WHO and OPCW-UN Joint Mission reinforce public health capacities to respond to chemical incidents

15 Apr 2014

WHO and OPCW-UN Joint Mission reinforce public health capacities to respond to chemical incidents

13 April 2014 - The OPCW-UN Joint Mission and the World Health Organization (WHO) have been working to strengthen public health capacities within Syrian Arab Republic to respond to risks of chemical exposure.

This collaboration is part of WHO's existing programme to strengthen the Syrian Arab Republic's health system's ability to manage and respond to chemical accidents and mass casualty incidents involving toxic chemicals.

In cooperation with the Syrian Ministry of Health, and with financial support from the OPCW-UN Joint Mission, WHO procured chemical personal protective equipment for hospitals in the Syrian Arab Republic and conducted an advanced training course for emergency physicians in February 2014.

To further build capacity of health personnel in responding to chemical incidents, WHO and the Ministry of Health of Syria are currently training staff from Syrian hospitals on personal protective equipment, emergency decontamination of patients, and life-saving clinical care.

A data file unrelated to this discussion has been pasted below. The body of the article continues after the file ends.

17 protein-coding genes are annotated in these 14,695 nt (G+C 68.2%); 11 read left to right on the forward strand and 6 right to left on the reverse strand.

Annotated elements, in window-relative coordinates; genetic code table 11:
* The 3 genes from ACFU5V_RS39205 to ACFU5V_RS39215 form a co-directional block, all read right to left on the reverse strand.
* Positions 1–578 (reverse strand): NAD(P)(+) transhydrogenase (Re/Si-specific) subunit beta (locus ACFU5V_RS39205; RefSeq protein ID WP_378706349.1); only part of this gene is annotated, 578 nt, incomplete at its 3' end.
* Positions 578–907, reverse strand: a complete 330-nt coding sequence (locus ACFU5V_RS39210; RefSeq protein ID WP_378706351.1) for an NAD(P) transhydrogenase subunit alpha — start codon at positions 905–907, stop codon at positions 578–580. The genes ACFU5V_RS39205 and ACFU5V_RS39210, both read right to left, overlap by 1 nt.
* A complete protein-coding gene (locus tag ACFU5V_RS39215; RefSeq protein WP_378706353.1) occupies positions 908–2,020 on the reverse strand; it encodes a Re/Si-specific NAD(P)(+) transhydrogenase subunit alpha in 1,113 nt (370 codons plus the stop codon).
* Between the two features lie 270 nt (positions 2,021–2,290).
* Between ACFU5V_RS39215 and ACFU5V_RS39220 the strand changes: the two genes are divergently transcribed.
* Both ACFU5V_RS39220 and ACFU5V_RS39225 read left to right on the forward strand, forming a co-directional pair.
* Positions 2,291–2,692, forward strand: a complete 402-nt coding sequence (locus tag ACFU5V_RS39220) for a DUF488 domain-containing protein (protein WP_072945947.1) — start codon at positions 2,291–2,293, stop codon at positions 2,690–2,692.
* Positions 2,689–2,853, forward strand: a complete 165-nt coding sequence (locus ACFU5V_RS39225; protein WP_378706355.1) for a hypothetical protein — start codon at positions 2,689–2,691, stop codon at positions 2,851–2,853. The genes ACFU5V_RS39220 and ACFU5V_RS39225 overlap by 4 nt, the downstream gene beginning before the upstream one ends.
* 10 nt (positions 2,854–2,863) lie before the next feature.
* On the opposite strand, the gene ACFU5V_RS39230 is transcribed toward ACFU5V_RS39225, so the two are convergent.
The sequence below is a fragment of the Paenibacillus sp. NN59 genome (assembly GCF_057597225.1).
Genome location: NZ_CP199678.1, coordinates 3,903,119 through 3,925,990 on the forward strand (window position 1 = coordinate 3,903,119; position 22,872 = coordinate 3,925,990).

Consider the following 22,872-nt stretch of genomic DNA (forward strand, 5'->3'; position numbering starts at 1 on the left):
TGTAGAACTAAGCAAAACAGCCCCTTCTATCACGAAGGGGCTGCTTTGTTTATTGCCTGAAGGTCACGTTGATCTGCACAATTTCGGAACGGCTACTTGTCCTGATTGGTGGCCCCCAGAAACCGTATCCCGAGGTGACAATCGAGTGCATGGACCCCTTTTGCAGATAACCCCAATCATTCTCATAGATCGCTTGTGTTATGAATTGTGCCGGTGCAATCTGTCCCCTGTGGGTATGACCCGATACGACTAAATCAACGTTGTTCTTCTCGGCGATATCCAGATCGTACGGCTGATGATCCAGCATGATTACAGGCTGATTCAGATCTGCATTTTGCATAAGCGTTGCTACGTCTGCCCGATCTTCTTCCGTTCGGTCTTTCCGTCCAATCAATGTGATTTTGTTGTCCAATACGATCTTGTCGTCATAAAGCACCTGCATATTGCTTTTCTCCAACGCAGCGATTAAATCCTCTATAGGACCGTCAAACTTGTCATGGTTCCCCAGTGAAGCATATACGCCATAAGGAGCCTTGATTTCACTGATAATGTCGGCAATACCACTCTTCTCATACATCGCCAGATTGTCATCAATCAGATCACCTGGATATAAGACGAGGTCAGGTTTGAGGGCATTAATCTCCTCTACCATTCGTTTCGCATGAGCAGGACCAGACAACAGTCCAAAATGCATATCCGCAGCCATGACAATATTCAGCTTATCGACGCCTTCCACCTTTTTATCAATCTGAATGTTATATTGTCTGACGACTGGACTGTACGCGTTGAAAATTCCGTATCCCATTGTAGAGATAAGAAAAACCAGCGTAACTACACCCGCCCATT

Within the framework of UN Security Council resolution 2118 (2013), WHO and the OPCW-UN Joint Mission share a common interest in assigning the highest priority to public health issues during the movement of chemical material from the Syrian Arab Republic.

Further to the letter of the Secretary-General to the President of the Security Council dated 7 October 2013 (S/2013/591) and in accordance with Security Council Resolution 2118 (2013) and the relevant decisions of the OPCW Executive Council, the Organization for the Prohibition of Chemical Weapons and United Nations Joint Mission (OPCW-UN Joint Mission), has engaged extensively with WHO on public health aspects related to the elimination of the chemical weapons programme in the Syrian Arab Republic.

For more information on WHO activities in the Syrian Arab Republic click here.